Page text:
Compare any two graphics cards:
Radeon HD 7990 vs Radeon R9 290X
IntroThe Radeon HD 7990 features clock speeds of 950 MHz on the GPU, and 1500 MHz on the 3072 MB of GDDR5 RAM. It features 2048 SPUs as well as 128 Texture Address Units and 32 ROPs.
Compare all of that to the Radeon R9 290X, which features GPU clock speed of 800 MHz, and 4096 MB of GDDR5 RAM running at 1250 MHz through a 512-bit bus. It also is made up of 2816 Stream Processors, 176 TAUs, and 64 Raster Operation Units.
(No game benchmarks for this combination yet.)
Power Usage and Theoretical Benchmarks
Power Consumption (Max TDP)
In theory, the Radeon HD 7990 should perform quite a bit faster than the Radeon R9 290X in general. (explain)
Texel RateThe Radeon HD 7990 is quite a bit (more or less 73%) more effective at anisotropic filtering than the Radeon R9 290X. (explain)
Pixel RateIf using a high resolution is important to you, then the Radeon HD 7990 is the winner, not by a very large margin though. (explain)
Please note that the above 'benchmarks' are all just theoretical - the results were calculated based on the card's specifications, and real-world performance may (and probably will) vary at least a bit.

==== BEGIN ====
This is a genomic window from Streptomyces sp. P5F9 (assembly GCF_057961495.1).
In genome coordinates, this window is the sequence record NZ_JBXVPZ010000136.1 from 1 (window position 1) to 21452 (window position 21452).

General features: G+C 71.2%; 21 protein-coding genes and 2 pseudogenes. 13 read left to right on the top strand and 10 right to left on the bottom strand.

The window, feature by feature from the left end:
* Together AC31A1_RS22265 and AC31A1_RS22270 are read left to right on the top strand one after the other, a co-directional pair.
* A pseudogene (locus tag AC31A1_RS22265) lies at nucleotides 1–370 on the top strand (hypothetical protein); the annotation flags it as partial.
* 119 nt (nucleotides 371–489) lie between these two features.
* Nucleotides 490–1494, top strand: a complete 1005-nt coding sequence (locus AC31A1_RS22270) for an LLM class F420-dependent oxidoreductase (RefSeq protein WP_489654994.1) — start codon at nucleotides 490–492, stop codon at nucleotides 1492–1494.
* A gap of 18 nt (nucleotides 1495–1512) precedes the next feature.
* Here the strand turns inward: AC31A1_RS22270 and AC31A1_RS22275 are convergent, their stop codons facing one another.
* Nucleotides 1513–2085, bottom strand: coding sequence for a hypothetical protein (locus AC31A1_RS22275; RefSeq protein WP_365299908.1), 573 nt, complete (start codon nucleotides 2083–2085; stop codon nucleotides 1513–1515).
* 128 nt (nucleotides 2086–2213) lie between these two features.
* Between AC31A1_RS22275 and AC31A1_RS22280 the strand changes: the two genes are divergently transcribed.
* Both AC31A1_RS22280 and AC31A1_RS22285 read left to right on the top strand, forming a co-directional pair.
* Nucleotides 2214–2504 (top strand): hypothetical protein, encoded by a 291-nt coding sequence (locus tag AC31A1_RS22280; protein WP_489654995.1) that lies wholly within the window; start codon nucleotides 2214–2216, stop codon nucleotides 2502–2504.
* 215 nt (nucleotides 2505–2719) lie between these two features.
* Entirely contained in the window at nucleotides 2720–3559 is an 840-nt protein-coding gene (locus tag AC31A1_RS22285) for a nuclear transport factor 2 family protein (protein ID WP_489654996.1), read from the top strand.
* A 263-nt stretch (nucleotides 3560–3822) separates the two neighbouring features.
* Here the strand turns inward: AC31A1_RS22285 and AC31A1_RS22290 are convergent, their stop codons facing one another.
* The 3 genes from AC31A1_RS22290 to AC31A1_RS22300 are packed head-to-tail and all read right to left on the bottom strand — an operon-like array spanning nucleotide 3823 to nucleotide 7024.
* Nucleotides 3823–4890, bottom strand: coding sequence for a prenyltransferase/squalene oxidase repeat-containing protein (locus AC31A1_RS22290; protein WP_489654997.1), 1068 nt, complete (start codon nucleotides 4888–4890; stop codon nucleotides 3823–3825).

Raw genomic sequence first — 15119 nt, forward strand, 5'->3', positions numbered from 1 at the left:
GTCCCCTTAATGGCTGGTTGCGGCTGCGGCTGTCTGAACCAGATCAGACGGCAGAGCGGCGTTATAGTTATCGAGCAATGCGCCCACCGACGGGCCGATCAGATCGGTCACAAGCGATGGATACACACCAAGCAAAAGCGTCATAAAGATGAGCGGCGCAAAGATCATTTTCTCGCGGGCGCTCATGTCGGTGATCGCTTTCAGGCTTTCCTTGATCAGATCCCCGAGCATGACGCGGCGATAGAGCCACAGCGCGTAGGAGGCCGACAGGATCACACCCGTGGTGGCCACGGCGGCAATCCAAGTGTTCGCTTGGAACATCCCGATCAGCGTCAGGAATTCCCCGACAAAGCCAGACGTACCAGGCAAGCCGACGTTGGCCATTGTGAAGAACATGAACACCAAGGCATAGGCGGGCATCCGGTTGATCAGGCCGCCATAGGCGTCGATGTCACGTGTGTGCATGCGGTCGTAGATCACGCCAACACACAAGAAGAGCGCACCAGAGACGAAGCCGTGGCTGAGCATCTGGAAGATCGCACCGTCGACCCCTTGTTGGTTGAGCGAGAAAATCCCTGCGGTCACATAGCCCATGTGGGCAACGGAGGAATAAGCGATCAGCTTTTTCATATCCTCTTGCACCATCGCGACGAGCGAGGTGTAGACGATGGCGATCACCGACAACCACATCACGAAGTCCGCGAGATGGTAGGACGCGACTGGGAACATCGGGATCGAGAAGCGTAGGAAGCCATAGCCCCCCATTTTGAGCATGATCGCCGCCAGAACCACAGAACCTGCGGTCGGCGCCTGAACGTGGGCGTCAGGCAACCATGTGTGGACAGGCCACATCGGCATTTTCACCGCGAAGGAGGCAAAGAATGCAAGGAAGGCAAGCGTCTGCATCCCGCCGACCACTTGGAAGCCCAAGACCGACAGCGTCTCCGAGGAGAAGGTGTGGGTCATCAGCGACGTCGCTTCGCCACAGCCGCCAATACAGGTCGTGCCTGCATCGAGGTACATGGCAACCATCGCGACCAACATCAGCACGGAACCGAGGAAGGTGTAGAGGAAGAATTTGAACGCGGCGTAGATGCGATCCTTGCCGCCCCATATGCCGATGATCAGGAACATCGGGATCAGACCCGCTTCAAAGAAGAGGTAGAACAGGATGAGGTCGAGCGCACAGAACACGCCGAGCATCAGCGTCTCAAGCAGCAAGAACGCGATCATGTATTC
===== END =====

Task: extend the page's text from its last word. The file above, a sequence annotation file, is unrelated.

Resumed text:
One or more cards in this comparison are multi-core. This means that their bandwidth, texel and pixel rates are theoretically doubled - this does not mean the card will actually perform twice as fast, but only that it should in theory be able to. Actual game benchmarks will give a more accurate idea of what it's capable of.
Please note that the price comparisons are based on search keywords - sometimes it might show cards with very similar names that are not exactly the same as the one chosen in the comparison. We do try to filter out the wrong results as best we can, though.
Memory Bandwidth: Memory bandwidth is the largest amount of data (measured in megabytes per second) that can be transferred past the external memory interface within a second. The number is worked out by multiplying the interface width by the speed of its memory. In the case of DDR type RAM, the result should be multiplied by 2 once again. If DDR5, multiply by 4 instead. The higher the memory bandwidth, the better the card will be in general. It especially helps with AA, High Dynamic Range and high resolutions.
Texel Rate: Texel rate is the maximum number of texture map elements (texels) that can be processed per second. This is calculated by multiplying the total texture units of the card by the core speed of the chip. The higher the texel rate, the better the graphics card will be at texture filtering (anisotropic filtering - AF). It is measured in millions of texels processed in one second.
Pixel Rate: Pixel rate is the maximum number of pixels that the graphics chip can possibly record to its local memory in a second - measured in millions of pixels per second. The number is calculated by multiplying the amount of ROPs by the the core speed of the card. ROPs (Raster Operations Pipelines - sometimes also referred to as Render Output Units) are responsible for outputting the pixels (image) to the screen. The actual pixel output rate also depends on lots of other factors, most notably the memory bandwidth - the lower the bandwidth is, the lower the ability to reach the maximum fill rate.